New Australian TV show puts diversity on the agenda
In the lead up to the premiere of Here Come the Habibs a short promotional trailer was released by the Nine Network. Perhaps purposely edited to be controversial, the reaction of the public and the media was swift. A petition was launched calling for the show to be pulled. It was signed by more than 2600 people. Online commentary slammed the program for perpetuating stereotypes and promoting casual racism. Daily Life called it a "classist show poking fun at those in lower socio-economic circumstances"
Cast members and creators were quick to defend the program and encourage audiences to judge the first episode when it had been aired in its entirety. Creator and cast member Rob Shehadie told Pedestrian TV “They're going off a promo where half of it wasn't even in the show, it's judging a book by its cover…I can tell you right now that I would never be involved in a show that makes a joke of the Lebanese race in anyway.”
The first episode proved to be a ratings success for Nine, pulling in more than 1.2 million viewers. It was the second most watched program of the evening, beaten only by ratings juggernaut My Kitchen Rules. Reviews also tended to be largely favourable.
“On the basis of the pre-publicity for Here Come the Habibs you'd think it was all about to destroy the fragile last hope of multicultural Australia” Fairfax journalist Andrew P Street wrote the day after its debut. “So it's a huge shock to report that Here Come the Habibs is… well, a solid commercial network sitcom.”
Kat Hoyos, who plays Layla Habib, says the show's style of comedy wont be everyone's taste and that's OK.
"Not everyone likes ice cream, particularly if that ice cream tastes like hummus. We are all diverse in our reactions and approaches to life, so of course our taste in comedy varies! I think some people overreacted after viewing the promo seeing something fairly new and different for Aussie TV. But that’s OK, we have six episodes for everyone to get to know this modern, dynamic family, of a non-anglo background, and who they really are in their new surroundings. It's a refreshing change."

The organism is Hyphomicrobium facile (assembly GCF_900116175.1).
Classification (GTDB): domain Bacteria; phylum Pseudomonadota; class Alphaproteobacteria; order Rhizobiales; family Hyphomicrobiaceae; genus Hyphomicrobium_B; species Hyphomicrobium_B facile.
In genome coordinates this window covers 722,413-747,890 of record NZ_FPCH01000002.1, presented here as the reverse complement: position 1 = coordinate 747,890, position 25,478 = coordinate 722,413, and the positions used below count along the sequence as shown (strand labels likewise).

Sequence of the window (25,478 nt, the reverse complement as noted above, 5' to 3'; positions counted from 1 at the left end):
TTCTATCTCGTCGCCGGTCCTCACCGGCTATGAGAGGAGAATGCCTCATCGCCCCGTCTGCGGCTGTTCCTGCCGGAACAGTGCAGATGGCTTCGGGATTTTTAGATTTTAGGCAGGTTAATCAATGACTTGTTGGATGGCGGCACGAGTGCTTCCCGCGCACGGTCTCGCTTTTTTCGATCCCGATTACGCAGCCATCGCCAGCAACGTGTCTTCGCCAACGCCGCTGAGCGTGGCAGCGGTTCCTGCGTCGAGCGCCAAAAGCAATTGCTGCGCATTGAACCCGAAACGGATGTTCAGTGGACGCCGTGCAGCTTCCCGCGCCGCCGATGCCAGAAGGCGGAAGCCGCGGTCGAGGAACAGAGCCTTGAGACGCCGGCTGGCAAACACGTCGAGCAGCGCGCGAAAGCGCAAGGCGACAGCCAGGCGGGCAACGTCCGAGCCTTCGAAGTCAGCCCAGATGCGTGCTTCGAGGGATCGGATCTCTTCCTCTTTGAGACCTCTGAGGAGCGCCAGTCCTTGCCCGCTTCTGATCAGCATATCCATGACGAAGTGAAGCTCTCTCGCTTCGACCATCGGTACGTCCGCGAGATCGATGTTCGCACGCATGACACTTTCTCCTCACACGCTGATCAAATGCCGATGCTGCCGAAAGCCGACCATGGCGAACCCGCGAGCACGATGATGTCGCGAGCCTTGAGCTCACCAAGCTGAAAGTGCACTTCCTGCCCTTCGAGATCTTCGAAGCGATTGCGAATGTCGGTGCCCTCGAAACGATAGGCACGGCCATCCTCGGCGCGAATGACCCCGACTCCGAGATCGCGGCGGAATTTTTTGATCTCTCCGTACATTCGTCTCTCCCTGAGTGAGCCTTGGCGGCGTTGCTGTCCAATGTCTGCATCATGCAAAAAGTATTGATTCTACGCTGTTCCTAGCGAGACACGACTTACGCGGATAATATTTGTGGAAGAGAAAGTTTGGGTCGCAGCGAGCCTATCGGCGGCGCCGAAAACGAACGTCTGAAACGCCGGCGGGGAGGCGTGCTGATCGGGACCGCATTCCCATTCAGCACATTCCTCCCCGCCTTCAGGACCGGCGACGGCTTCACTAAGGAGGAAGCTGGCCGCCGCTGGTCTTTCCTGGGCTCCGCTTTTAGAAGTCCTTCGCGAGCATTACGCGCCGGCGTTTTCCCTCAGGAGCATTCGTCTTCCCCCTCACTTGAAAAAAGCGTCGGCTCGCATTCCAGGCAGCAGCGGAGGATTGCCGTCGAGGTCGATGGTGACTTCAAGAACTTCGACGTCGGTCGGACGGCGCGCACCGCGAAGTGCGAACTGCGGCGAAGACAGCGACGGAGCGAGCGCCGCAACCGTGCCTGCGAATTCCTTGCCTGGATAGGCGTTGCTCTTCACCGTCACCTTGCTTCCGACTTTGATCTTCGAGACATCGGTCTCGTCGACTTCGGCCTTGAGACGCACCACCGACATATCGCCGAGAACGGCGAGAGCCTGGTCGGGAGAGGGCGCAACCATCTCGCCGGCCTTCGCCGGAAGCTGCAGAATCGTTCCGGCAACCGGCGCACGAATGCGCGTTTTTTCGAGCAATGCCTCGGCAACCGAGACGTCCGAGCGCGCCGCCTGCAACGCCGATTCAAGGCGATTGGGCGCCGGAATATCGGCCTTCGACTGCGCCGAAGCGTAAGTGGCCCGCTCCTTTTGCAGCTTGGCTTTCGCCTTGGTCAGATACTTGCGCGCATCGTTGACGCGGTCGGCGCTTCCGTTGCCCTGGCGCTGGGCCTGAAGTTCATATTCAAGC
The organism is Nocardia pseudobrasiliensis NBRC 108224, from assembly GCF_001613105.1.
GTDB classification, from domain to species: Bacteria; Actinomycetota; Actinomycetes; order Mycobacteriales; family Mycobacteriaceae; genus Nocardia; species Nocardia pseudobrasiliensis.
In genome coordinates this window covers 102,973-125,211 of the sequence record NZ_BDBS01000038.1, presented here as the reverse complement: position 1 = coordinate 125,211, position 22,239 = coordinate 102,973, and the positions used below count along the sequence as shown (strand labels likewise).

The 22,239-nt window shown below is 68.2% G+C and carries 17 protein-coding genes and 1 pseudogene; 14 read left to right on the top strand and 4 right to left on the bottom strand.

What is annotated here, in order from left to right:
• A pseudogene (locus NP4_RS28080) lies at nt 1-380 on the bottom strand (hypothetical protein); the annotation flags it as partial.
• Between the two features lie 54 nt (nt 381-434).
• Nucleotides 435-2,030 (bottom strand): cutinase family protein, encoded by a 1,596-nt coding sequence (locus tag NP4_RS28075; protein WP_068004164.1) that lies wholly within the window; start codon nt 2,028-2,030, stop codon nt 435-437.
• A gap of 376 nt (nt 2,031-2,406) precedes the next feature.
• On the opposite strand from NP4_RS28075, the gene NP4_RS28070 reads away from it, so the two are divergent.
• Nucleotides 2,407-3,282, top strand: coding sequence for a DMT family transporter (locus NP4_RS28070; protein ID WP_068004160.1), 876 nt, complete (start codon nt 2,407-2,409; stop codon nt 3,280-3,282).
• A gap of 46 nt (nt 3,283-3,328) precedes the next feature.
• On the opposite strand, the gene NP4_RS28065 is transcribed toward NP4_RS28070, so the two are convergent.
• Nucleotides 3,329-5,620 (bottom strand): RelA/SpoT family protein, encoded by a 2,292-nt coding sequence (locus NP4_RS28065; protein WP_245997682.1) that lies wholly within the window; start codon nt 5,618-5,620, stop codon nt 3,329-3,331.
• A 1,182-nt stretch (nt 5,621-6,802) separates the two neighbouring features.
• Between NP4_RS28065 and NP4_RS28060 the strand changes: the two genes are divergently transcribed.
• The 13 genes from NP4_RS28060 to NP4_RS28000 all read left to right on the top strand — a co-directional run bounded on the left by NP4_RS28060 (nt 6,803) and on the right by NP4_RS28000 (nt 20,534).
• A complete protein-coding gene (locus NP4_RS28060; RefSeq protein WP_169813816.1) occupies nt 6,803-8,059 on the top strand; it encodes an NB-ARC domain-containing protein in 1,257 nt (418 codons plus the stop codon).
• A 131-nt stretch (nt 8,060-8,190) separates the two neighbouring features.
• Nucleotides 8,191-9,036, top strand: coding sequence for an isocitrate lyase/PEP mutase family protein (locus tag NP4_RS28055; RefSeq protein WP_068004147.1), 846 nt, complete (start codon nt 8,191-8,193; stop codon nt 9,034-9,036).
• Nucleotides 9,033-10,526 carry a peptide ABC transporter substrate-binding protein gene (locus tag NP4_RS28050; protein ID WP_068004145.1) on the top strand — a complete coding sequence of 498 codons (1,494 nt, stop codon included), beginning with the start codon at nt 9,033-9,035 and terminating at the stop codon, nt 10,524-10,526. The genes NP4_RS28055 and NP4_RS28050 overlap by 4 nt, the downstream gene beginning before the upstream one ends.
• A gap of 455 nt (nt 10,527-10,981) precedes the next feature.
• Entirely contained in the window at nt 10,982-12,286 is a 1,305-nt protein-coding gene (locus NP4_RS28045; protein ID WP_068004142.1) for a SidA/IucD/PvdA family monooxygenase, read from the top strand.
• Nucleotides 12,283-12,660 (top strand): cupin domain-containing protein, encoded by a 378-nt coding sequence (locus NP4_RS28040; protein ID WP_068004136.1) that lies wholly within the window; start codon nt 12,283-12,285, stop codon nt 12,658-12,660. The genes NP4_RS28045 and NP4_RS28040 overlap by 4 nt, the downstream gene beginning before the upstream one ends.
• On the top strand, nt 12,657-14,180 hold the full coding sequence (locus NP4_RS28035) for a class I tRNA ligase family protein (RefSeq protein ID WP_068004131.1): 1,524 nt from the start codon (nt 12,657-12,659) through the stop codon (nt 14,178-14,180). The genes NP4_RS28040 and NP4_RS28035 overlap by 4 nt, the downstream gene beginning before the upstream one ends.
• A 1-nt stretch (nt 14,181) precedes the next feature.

Camilla Ah Kin, who plays Mariam Habib, says she relished the opportunity to bring a family of Middle Eastern background to our screen during prime time.
“The first shot of the family is of them dancing together around the pool. In slow motion –so we can see in a lingering way, their expressions of joy. Whoever they are. Well in this case they happen to be Lebanese. I’m Lebanese (on my father’s side) but I’m never cast in the ‘dancing family’.” says Ah Kin.
“My roles tend to be either carrying an AK47 or weeping over my dead son with an accent not my own. Who is this Lebanese family and what are they doing front and centre on prime time TV? They are opening the doors of their home and inviting us in.”
The Gaurdian’s Michael Safi also praised the show for having a Middle Eastern family front and centre but believes it could have done more than this.
“Putting an Arab family at the centre of a prime-time sitcom as the heroes? That’s revolutionary. (It’s a low bar.) But it’s also a missed opportunity. Tackling the faultline between Lebanese Australians and the rest, why not go all in? Hire some Lebanese, or at least Arab writers….. As SBS’s The Family Law has shown, a diverse writer can tackle multicultural Australia in stories about divorce, success, heartbreak and being a fish out of water without ever really mentioning the R-word at all. That’s the thing about race: it will bleed through anyway.”
The Equity Diversity Committee released a statement in the wake of the program’s debut welcoming programs that showcase actors of diversity. “We call on all networks to commit to even greater levels of diversity on our screens and representative portrayals of modern Australian society.”
MEAA Equity member Tyler De Nawi, who stars as Elias Habib, says the program successfully uses comedy to shine a light on important topics.
"I hope Here come the Habibs is the start of many more of its kind. Such shows create more work for everyone of all backgrounds, whether crew or talent. They also, hopefully, will lead to a day when we can turn on the telly or go to the cinema to see locally-produced content with brand new subjects that are naturally diverse and colour blind.”
Here come the Habibs airs on Nine Network on Tuesday at 8.30pm AEST.
Article by Lizzie Franks.